Power of Relationships
How one Professional Advisor helped open 100 funds with the Foundation
Robert “Bob” Chandler is a retired estate planner with 47 years of experience. In December 2019 he stepped down from shared practice with fellow estate planner Paul D. Brown at Chandler and Brown, Ltd. He has been recognized by the Mpls.St.Paul Magazine and Twin Cities Business as among the top five percent of advisers in the areas of estate planning, charitable giving and business planning for the Twin Cities metro area, based on an independent survey measuring client satisfaction.
How long have you worked with the Foundation?
I’ve worked with the Foundation for four decades. You have become a strategic partner on our estate planning team. The staff is knowledgeable and downright fun to work with. My clients have a love and appreciation for the Foundation, as do I.
How long have you worked in your field, and what do you love most about what you do?
I’ve been an estate planning lawyer for 47 years. My colleagues and staff have been like family. Helping my wonderful clients identify goals and then, over time, achieve them has been gratifying.
It’s an awesome responsibility having clients trust me with the ultimate distribution of everything they have to the causes they care about most.I have watched clients’ kids grow up, and then those kids have become clients. In some cases we have worked with four generations of family members.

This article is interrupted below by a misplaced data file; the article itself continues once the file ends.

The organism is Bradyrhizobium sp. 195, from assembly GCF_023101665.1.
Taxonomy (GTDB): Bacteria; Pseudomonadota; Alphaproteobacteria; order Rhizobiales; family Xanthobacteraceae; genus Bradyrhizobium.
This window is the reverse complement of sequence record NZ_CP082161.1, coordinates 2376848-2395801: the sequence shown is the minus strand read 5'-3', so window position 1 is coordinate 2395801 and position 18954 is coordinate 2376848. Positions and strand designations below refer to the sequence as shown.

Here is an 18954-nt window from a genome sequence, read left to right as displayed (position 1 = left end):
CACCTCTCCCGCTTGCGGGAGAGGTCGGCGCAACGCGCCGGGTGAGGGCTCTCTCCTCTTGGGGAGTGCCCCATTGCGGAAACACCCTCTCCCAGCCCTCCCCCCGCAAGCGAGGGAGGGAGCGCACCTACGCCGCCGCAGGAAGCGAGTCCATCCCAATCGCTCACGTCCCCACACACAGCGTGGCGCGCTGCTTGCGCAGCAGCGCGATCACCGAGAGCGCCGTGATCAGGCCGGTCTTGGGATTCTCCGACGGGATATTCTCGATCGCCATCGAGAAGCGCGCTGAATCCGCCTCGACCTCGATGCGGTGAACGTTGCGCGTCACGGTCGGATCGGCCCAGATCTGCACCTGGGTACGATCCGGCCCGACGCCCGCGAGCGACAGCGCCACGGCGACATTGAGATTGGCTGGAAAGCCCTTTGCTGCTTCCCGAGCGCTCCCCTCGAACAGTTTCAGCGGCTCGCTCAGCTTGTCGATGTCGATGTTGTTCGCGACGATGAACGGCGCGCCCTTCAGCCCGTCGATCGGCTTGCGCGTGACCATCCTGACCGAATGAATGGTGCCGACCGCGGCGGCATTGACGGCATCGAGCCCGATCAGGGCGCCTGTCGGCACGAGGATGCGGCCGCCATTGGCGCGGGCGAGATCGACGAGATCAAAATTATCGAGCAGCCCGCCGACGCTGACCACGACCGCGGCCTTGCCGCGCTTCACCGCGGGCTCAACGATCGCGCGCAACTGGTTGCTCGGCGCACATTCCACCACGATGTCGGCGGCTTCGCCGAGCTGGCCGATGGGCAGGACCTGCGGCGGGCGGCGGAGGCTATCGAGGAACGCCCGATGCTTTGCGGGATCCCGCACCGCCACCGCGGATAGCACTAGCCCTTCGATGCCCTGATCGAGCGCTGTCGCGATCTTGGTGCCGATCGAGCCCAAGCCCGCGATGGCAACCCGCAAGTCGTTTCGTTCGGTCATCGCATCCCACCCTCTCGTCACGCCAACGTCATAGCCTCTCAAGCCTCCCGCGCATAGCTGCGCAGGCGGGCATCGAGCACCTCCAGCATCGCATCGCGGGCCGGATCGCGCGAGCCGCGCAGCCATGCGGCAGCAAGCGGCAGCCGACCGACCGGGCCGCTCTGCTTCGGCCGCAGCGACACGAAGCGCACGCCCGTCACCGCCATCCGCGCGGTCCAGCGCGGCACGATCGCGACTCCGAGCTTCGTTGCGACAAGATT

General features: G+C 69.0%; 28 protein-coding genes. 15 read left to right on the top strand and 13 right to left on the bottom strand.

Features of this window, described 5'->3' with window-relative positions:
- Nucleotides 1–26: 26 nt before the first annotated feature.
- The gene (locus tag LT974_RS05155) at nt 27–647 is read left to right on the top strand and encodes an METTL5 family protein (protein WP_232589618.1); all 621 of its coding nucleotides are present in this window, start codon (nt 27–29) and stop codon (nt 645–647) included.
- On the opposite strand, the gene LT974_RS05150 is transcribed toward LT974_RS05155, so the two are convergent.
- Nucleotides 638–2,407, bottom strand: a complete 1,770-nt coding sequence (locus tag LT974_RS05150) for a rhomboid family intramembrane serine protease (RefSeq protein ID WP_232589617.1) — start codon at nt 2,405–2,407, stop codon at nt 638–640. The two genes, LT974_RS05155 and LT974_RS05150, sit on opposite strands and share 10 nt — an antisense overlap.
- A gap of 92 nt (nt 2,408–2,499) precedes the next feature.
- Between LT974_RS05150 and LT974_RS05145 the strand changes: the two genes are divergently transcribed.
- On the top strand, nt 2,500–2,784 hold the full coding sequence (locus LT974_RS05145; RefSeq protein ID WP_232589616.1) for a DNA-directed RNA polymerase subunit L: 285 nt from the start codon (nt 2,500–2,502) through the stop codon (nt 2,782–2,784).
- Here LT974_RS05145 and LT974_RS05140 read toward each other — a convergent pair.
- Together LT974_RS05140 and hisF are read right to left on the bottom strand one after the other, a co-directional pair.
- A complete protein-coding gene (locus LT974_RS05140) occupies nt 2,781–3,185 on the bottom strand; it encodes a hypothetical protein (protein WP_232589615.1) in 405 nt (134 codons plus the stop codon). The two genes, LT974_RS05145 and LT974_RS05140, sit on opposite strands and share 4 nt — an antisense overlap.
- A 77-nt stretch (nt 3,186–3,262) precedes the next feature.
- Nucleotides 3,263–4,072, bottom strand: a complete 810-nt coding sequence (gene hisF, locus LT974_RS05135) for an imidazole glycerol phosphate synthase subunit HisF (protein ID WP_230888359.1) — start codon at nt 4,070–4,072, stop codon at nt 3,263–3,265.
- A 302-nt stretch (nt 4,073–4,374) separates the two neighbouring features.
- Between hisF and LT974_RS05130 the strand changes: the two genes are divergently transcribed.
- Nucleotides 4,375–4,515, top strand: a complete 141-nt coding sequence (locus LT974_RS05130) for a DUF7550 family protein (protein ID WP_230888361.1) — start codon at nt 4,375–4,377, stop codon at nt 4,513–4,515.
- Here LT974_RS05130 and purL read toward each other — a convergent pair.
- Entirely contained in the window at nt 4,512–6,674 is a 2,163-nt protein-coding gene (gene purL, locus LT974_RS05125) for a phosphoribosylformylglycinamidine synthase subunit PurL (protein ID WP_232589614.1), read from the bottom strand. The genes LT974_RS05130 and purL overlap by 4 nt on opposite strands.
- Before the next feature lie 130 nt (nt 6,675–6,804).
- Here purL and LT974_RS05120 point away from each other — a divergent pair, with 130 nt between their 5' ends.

Why do you think it's important to partner with a community foundation?
It’s important to partner with a community foundation because they are often at the center of philanthropy and know the assets and problems in their community. You are in a unique position to impact permanent and substantial improvement in people’s lives. Community foundations also have technical expertise to assist practitioners in fashioning charitable solutions for their clients.
What did you love or appreciate about working with us?
The strength of the Saint Paul & Minnesota Foundation is its incredible people. Your current leader, Dr. Eric Jolly, has laid out a vision for community philanthropy that is the strongest and most profound I’ve ever heard or seen from a leader.
Then there’s the staff. You are knowledgeable in the tools and techniques of charitable giving and know how to put clients at ease. Your team also can reduce complex issues and turn them into straightforward and equitable solutions.
Why do you think charitable giving is so important?
There is nothing more deeply satisfying than giving. It’s the ultimate luxury. Churchill once said, “Our living consists of what we get, Our lives consist of what we give. Caring for the welfare of others is what makes us fully human.”
Why do you think it is important for more people in your field to talk to their clients about philanthropy?
Practitioners often assume clients want to leave everything to family, but increasingly that’s not the case. Children are sometimes doing better than their parents and don’t need it. I ask clients, “Are you willing to limit the gifts to kids?”
If the answer is “yes,” then the surplus is the subject for charitable giving. I think it is an important question for all estate planners to ask because it helps in identifying and verifying a client’s goals.
You recently retired. What’s next for you?
I plan to spend more time at my home in Arizona and do more international travel — and of course work for the causes I care about.
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